Ph.D, Engineering/Scientific Computing, University of Warwick, UK
Michal has earned a Ph.D. In Engineering (Scientific Computing) from the University of Warwick, UK in 2011. He then moved to the Naval Postgraduate School in Monterey, CA as a National Research Council Postgraduate Fellow. He also held a Visiting Fellow position at the Isaac Newton Institute for Mathematical Sciences in Cambridge, UK, and was an Assistant Researcher at the University of California, Santa Cruz. Michal is interested in computational and applied mathematics, specifically numerical methods for ocean modeling, high-performance scientific computing, computational fluid dynamics, adaptive mesh refinement, and scientific software development.
Dr. Melissa S. Lucash
Research Assistant Professor, Department of Geography, University of Oregon
Ph.D, Forest Ecology & Management, SUNY College of Environmental Science & Forestry
M.S., Environmental Science, Oregon State University
Dr. Melissa S. Lucash is a Research Assistant Professor at the Department of Geography, University of Oregon, Eugene. Her lab conducts research, both basic and applied, that integrates the spatial and temporal signatures of natural disturbances and human activities into our understanding of terrestrial ecosystems. Dr. Melissa began her research career studying how elevated carbon dioxide affects leaf morphology and physiology (M.S. in Environmental Science at Oregon State University). While working as a plant physiologist with Dynamac Corporation (US EPA Laboratory- Western Ecology Division in OR), she became interested in understanding belowground processes, which led her to pursue a Ph.D. in root physiology and soils at the SUNY College of Environmental Science and Forestry with Dr. Ruth Yanai. She studied nutrient uptake by trees, both in the laboratory and in the field (Calhoun Experimental Forest in SC and Hubbard Brook Experimental Forest in NH). After graduation, she worked as Research Faculty and Research Assistant Professor at Portland State University, quantifying spatial patterns of resilience after windstorms, estimating the magnitude and direction of disturbance interactions (between wind, insects, fire, and harvest), and quantifying the ability of forest management to promote resilience under climate change.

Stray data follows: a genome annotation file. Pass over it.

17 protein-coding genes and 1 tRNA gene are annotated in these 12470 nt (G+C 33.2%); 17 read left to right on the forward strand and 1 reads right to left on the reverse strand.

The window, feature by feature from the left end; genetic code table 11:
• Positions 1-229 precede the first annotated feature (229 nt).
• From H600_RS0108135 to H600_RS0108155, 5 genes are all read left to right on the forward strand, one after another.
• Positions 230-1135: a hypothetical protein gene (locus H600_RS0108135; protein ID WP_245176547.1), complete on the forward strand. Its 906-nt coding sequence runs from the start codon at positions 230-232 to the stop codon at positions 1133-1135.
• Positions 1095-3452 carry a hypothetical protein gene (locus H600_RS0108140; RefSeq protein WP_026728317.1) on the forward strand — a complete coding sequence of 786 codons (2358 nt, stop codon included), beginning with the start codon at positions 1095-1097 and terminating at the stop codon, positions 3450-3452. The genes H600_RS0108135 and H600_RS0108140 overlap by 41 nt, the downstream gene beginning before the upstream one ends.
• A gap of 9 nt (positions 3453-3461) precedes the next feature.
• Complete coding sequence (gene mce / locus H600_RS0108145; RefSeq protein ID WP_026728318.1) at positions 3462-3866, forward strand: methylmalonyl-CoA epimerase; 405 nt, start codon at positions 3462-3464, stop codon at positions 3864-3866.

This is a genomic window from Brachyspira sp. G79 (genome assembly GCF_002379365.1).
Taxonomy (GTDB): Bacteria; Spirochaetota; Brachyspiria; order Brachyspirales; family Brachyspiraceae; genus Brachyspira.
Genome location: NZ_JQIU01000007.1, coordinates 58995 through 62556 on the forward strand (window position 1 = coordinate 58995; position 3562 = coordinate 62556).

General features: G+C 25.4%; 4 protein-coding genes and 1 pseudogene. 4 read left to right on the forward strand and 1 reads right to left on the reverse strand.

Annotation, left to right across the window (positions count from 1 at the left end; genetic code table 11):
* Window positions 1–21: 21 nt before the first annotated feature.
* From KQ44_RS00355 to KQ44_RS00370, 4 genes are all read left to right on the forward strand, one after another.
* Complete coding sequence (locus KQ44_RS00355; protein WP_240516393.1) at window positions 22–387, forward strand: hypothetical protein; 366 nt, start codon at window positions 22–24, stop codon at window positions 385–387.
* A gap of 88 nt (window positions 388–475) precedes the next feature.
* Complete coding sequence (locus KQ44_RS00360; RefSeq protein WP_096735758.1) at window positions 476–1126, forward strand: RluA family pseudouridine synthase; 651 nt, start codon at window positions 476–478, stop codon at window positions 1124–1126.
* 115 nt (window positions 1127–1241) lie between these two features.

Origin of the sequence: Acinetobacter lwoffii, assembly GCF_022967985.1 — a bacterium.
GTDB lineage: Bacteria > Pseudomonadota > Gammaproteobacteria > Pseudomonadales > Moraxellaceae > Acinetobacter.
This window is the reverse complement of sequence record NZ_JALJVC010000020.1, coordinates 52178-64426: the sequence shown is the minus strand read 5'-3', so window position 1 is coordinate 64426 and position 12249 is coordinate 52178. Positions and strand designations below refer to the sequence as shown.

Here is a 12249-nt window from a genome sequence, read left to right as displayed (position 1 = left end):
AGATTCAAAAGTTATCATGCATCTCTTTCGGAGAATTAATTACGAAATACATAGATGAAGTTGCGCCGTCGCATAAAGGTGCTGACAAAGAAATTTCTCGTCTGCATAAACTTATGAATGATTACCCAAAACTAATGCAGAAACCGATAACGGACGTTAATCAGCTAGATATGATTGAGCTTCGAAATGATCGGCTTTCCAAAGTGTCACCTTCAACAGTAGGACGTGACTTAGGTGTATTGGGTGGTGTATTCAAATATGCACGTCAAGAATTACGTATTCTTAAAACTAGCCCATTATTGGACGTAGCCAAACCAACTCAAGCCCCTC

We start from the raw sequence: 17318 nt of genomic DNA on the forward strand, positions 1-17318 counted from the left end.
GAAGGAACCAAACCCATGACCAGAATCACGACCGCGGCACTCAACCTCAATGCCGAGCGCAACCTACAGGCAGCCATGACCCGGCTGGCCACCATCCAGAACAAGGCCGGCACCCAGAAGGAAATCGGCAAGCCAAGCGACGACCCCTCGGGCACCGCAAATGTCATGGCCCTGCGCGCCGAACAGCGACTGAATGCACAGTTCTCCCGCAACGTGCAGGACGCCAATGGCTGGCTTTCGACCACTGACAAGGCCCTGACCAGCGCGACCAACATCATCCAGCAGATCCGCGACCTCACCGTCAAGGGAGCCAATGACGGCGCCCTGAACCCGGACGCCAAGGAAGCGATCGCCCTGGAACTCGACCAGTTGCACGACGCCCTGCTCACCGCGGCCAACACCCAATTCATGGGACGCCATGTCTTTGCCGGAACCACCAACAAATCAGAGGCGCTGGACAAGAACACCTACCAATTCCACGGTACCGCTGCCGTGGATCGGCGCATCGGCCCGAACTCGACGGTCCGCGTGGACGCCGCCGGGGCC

Now, as a Research Assistant Professor in the Geography Department at UO, her research focuses on wildfire and forest management under a changing climate, and understanding how historical legacies have shaped current forest conditions.
Dr. Badri Narayanan
Assistant Professor, Mechanical Engineering, J.B. Speed School of Engineering, University of Louisville
Ph.D, Material Science, Colorado School of Mines
M.A., Engineering, Indian Institute of Science
Dr. Badri Narayanan is an Assistant Professor of Mechanical Engineering at the University of Louisville (since August 2018), where he leads the Predictive Materials Modeling Laboratory (PMML). Previously, he has held appointments at Argonne National Laboratory as Assistant Materials Scientist (2016-2018), and postdoctoral associate (2014-2016). His group is interested in utilizing multi-scale materials modeling, data-science, and machine learning to accelerate discovery/design of functional materials and interfaces relevant for applications in energy storage, neuromorphic computing, catalysis and nano-electronics. He is currently leading multi-year research projects on solid-state batteries, quantum materials, and electrochemical interfaces funded by the Department of Energy and Lam Research Inc. He is the recipient of Ralph. E. Powe Junior Faculty Enhancement Award from Oak Ridge Associated Universities (2020) and Early Career High Impact Science Achievement Award from the National Energy Research Scientific Computing Center (2017). Dr. Narayanan earned his Ph.D. in Materials Science from Colorado School of Mines, USA in 2013, a Master’s degree in Materials Engineering from Indian Institute of Science in 2008, and a Bachelor’s degree in Metallurgical and Materials Engineering from National Institute of Technology Karnataka, India in 2006.